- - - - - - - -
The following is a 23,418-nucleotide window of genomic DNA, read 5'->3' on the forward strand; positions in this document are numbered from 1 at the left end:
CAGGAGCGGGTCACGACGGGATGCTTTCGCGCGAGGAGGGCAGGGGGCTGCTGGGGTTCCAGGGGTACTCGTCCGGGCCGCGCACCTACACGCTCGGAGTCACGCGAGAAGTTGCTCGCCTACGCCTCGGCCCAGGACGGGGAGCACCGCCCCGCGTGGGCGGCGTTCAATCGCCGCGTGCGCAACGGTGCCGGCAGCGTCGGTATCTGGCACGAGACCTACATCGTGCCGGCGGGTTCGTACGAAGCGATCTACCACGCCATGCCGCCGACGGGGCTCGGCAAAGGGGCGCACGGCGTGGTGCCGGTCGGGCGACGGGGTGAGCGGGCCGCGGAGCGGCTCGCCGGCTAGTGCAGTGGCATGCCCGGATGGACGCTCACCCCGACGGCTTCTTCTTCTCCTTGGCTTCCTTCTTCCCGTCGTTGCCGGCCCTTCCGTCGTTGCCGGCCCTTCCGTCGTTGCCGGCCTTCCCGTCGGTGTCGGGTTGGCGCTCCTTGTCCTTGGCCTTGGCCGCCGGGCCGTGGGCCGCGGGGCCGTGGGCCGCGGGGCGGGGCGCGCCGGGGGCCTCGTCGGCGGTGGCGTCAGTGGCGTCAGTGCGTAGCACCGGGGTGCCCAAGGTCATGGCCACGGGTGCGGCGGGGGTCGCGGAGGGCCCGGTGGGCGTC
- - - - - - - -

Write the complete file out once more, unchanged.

The following is a 23,418-nucleotide window of genomic DNA, read 5'->3' on the forward strand; positions in this document are numbered from 1 at the left end:
CAGGAGCGGGTCACGACGGGATGCTTTCGCGCGAGGAGGGCAGGGGGCTGCTGGGGTTCCAGGGGTACTCGTCCGGGCCGCGCACCTACACGCTCGGAGTCACGCGAGAAGTTGCTCGCCTACGCCTCGGCCCAGGACGGGGAGCACCGCCCCGCGTGGGCGGCGTTCAATCGCCGCGTGCGCAACGGTGCCGGCAGCGTCGGTATCTGGCACGAGACCTACATCGTGCCGGCGGGTTCGTACGAAGCGATCTACCACGCCATGCCGCCGACGGGGCTCGGCAAAGGGGCGCACGGCGTGGTGCCGGTCGGGCGACGGGGTGAGCGGGCCGCGGAGCGGCTCGCCGGCTAGTGCAGTGGCATGCCCGGATGGACGCTCACCCCGACGGCTTCTTCTTCTCCTTGGCTTCCTTCTTCCCGTCGTTGCCGGCCCTTCCGTCGTTGCCGGCCCTTCCGTCGTTGCCGGCCTTCCCGTCGGTGTCGGGTTGGCGCTCCTTGTCCTTGGCCTTGGCCGCCGGGCCGTGGGCCGCGGGGCCGTGGGCCGCGGGGCGGGGCGCGCCGGGGGCCTCGTCGGCGGTGGCGTCAGTGGCGTCAGTGCGTAGCACCGGGGTGCCCAAGGTCATGGCCACGGGTGCGGCGGGGGTCGCGGAGGGCCCGGTGGGCGTC